Yesterday I took a trip into Seattle to watch the first home in Seattle to be built in modules, trucked in to the site and then assembled like building blocks with a crane. It was cool. Even better – it was designed with sustainability in mind.
The very fact that this building was built off site and out of the elements tackles one very big problem that all construction projects face – water. Undoubtedly you’ve seen partially built wooden structures getting a good soaking in a downpour. Given the right circumstances or the wrong drying opportunities, that wet wood can become a breeding ground for mold, rot, or warping. Normally contractors work hard to keep the project as dry and covered as possible and allow opportunity for it to dry out sufficiently before proceeding to the next building phase. Sometimes their good intentions fail later on down the line because the damage was already done and had not been caught or the wood wasn’t as dry as they thought. Some contractors may follow the schedule with more diligence than using best building practices to allow proper drying time. Building in a protected environment reduces the opportunity for water intrusion - and allows installation of the GWB and some of the other interior features before it arrives on site.
Keeping things dry is not the only sustainable practice that building in an off site location can offer. Material resource allotment can be better controlled with an assembly line type construction facility. Jigs to quickly & accurately layout pieces that need multiple copies can easily be arranged where there is space to allow for them. Contractors will set up site built jigs to make their projects run smoother, but not all sites will allow the same amount of room and opportunity for doing so. Another sustainable feature that is not limited to off site building, but excels with planning is waste reduction. Careful layout of the design and planning of how the material is cut and set will reduce the amount of waste that is generated on the project. Coordination between the trades and the designer can bring value engineering to the project through the wise use of materials.
Speaking of Value Engineering – by carefully examining each aspect of a project and determining the best and most efficient way to accomplish its goals you can provide a more quality product that could be cheaper and might cut time off the project. Having your materials dry and sorted ready to build even on the most inclement of days is value engineering. So is quick assembly of your project so that it can be dried in faster - less chance for mold and structure damage, less need to spend extra time mitigating that later.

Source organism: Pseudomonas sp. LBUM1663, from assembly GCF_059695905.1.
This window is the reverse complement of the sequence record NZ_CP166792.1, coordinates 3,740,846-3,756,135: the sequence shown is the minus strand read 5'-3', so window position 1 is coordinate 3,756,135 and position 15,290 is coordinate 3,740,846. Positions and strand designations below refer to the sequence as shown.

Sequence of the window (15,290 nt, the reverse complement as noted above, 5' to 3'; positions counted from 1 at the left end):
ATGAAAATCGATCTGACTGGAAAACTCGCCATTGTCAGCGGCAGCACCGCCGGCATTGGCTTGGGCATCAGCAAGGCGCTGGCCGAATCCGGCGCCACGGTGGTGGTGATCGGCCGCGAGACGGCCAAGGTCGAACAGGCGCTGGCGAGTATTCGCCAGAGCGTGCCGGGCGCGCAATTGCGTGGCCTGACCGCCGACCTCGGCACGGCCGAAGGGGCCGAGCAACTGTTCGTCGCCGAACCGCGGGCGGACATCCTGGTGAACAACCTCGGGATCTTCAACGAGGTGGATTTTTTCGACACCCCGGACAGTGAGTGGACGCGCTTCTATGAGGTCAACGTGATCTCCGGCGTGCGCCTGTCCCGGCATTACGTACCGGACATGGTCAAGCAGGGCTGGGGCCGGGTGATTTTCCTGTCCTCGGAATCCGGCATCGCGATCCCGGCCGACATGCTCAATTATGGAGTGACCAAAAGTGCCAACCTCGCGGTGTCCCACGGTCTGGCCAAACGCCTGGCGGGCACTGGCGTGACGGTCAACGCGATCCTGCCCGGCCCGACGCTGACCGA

The GreenFab project was not a Passive House project, but when I spoke with Johnny Hartsfield he did say that they could build to Passive House standards. As a Passive House consultant I know this would mean they would have to meet the same energy and airtight requirements as any other Passive House. Their modules would be entered into the PHPP as one build, thermal bridges would need to be identified and eliminated, and the solar heat gains and losses would need to be accounted for. Finally, once on the site, the modules would need to be sealed airtight together and a blower door test performed. This building method would lend itself to Passive House quite nicely and as with any other Passive House project, it is the planning before the build as well as the care of the build that produce the planned Passive House results. If you would like to read more about the Seattle GreenFab project and see even more detailed videos that they have put together about different aspects of the construction process, you can visit them at http://greenfab.com/
Entire building modules are not the only way to build offsite and assemble quickly. Panelization is another method. Here is a video where a buildings’ walls were built offsite and trucked in then assembled. It is the same concept as the modular style of fabrication. This is how many Passive Houses have been built in Europe and a few here in the United States. Expect to hear more about these methods combined with Passive House requirements in the future.
Up Next – Built off site and trucked in whole. The Mini-B Passive House makes its journey to its temporary home at the Phinney Ridge Neighborhood center!